From the justly earnest to the fanatical crank, objecting to challenging art has a long and difficult history.
If nothing else, 2020 has been the year of protest. You name it, someone has been using it as an excuse to get out of the house during lockdowns (if lockdowns weren’t the things being protested against). But missing, for the most part, have been the moral panics against various art forms that used to regularly bring sign-carrying cranks onto the streets in an effort to close down movies, music, publications, theatrical performances or whatnot.
Now, we’re not saying that every protester against assorted art forms hasn’t had a point – after all, art can be as bigoted or hateful as anything else, and those who found Birth of a Nation objectionable certainly have a strong argument that few could disagree with. But there is a point between finding something unsavoury and demanding that it not be allowed, and most protesters plump for the latter argument. The problem is that if we capitulate to one group, why not the other? Where is a line drawn? You can sympathise with a cause without agreeing that works of art – even bad art – should be suppressed.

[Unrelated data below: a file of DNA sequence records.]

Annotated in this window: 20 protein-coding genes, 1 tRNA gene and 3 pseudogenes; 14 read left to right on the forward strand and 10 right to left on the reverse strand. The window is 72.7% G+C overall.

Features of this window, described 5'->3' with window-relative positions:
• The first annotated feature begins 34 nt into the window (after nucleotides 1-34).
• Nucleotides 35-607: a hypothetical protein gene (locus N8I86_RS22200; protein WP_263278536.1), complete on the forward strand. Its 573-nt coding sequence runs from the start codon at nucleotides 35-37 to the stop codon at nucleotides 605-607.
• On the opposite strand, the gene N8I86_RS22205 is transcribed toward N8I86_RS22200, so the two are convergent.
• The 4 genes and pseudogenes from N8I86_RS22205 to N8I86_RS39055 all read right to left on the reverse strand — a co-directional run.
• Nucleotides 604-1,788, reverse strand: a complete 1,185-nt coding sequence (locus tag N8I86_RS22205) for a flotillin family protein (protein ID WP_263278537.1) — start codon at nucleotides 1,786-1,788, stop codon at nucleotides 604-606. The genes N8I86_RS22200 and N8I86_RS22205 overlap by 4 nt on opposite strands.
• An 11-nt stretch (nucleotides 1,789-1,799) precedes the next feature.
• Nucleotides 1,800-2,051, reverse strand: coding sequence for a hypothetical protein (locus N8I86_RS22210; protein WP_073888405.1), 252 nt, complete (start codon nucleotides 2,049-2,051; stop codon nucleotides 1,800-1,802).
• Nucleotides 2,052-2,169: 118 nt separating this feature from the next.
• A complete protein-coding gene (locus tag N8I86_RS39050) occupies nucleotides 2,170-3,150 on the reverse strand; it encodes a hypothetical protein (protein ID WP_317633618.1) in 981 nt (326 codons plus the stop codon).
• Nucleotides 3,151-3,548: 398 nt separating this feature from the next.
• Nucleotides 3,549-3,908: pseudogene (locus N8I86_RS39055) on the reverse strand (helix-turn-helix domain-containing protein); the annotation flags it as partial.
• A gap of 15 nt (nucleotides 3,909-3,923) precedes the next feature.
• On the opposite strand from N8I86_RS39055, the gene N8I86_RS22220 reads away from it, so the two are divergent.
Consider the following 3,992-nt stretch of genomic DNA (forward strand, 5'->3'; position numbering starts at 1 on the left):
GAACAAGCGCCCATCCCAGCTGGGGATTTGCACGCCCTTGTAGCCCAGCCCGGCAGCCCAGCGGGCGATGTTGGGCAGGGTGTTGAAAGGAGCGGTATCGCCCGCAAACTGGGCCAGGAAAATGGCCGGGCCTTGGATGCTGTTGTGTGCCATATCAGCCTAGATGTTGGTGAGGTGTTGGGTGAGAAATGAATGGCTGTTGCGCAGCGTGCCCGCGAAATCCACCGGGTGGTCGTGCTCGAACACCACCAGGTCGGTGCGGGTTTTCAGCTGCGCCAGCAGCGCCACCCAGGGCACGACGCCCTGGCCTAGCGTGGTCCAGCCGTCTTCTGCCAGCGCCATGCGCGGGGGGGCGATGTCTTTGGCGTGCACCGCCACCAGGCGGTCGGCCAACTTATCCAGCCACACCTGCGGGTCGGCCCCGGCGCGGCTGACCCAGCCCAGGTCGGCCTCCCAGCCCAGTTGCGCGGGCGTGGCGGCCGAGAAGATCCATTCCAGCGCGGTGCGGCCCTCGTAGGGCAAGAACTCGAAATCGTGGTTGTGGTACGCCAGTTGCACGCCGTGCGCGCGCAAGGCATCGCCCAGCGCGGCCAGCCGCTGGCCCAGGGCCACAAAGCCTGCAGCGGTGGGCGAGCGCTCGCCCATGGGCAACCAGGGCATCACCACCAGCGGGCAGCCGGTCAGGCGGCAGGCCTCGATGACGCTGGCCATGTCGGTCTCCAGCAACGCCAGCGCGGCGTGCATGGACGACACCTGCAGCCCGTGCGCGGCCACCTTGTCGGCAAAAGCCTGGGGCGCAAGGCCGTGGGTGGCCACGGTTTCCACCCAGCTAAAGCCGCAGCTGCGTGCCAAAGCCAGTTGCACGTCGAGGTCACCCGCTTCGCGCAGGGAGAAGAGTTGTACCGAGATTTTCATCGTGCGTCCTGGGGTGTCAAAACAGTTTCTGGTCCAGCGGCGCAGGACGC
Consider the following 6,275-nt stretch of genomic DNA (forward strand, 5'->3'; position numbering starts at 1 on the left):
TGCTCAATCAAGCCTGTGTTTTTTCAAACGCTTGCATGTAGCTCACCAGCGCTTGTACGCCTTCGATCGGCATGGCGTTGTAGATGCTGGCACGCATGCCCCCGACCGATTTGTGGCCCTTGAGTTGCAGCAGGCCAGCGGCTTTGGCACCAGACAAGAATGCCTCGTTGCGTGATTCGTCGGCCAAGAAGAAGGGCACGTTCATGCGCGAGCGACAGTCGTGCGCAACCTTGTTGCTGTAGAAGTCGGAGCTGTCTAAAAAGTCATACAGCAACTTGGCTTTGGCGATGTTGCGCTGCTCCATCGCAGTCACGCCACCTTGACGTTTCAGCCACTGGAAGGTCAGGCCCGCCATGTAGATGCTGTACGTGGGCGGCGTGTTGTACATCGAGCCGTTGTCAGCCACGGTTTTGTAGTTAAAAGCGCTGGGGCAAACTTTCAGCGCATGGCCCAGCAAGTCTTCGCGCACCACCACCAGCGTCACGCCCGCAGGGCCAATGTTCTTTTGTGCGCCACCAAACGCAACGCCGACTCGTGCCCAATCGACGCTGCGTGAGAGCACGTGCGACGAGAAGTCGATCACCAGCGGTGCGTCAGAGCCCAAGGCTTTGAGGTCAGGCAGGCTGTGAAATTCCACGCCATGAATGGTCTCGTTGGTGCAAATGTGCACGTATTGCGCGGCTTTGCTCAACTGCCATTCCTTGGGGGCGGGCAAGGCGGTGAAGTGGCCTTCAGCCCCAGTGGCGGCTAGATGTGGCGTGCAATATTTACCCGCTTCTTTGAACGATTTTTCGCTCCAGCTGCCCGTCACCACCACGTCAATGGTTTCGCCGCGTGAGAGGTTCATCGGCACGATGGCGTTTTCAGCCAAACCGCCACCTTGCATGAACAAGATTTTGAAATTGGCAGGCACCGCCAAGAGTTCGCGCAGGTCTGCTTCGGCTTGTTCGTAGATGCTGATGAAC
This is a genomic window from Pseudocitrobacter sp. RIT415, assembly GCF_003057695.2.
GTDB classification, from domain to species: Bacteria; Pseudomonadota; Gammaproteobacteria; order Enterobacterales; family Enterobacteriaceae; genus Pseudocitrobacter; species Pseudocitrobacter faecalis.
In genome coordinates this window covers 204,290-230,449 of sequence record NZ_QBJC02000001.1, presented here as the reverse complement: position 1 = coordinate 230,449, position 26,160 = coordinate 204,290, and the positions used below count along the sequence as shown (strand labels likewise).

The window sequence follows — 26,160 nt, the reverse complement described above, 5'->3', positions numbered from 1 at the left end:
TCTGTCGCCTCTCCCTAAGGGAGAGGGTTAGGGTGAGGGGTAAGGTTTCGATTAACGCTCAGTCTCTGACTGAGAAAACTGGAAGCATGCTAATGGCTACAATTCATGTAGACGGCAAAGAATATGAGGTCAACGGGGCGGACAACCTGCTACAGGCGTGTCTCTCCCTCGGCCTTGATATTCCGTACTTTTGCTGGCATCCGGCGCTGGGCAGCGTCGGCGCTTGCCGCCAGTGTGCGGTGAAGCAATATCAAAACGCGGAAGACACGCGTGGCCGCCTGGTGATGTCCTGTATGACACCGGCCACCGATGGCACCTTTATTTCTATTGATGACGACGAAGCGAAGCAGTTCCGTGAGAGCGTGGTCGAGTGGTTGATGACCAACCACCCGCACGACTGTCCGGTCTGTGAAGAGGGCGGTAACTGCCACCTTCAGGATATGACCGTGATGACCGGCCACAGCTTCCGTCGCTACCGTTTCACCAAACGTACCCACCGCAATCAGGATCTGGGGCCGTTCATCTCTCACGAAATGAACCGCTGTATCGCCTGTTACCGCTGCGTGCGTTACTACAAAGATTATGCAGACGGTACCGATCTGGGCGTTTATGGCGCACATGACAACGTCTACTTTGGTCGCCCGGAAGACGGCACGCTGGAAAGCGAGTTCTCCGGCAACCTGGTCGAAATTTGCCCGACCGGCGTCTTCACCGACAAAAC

What’s interesting in these old images is to see how issues we think of as being fairly modern – namely the racist content of once-beloved films like Gone With The Wind and Song of the South – were upsetting people even at the time that the films were first released. In fact, all these protests would still find supporters today.
For this collection, we’ve stuck with protests against specific works of art – or at least collections of art – rather than venues, individual artists or wider political issues. Though of course, where one ends and another begins is sometimes hard to define.
Deep Throat was the most high-profile porn film of the 1970s, and also the first hardcore movie to get any sort of national attention, so it was no wonder that it pulled out the cranks, including actress Valerie Harper, here looking like a deranged surgeon.
New York saw protests against porn theatres, video stores and, well, porn in general from the late 1970s to the mid-1980s.
The mid-210s saw a return to Radical Feminist protests about movies, specifically the Fifty Shades series. For the RadFem, consent in BDSM relationships is impossible – it must always be about coercion. The huge popularity with women of these novels and movies was their worst nightmare come true.
Strip clubs of whatever variety have also been a regular target for both religious and RadFem protesters. God bless the unnamed stripper showing the street protesters what she thinks of them with an impromptu signpost performance.
Playboy has, of course, long brought out the cranks, but these particular images are from the brand’s return to British club and casino land.
We’re not quite sure what Ronnie Bell is protesting here, but for once, it seems an objection that we can all get behind.
Given the outrage, it’s odd how few images have emerges of Monty Python’s Life of Brian protests, but here’s a first-rate pair. Everything is here: the self-importance, the point-missing, a fantastic Biblical stretch and the sheer waste of time for all involved.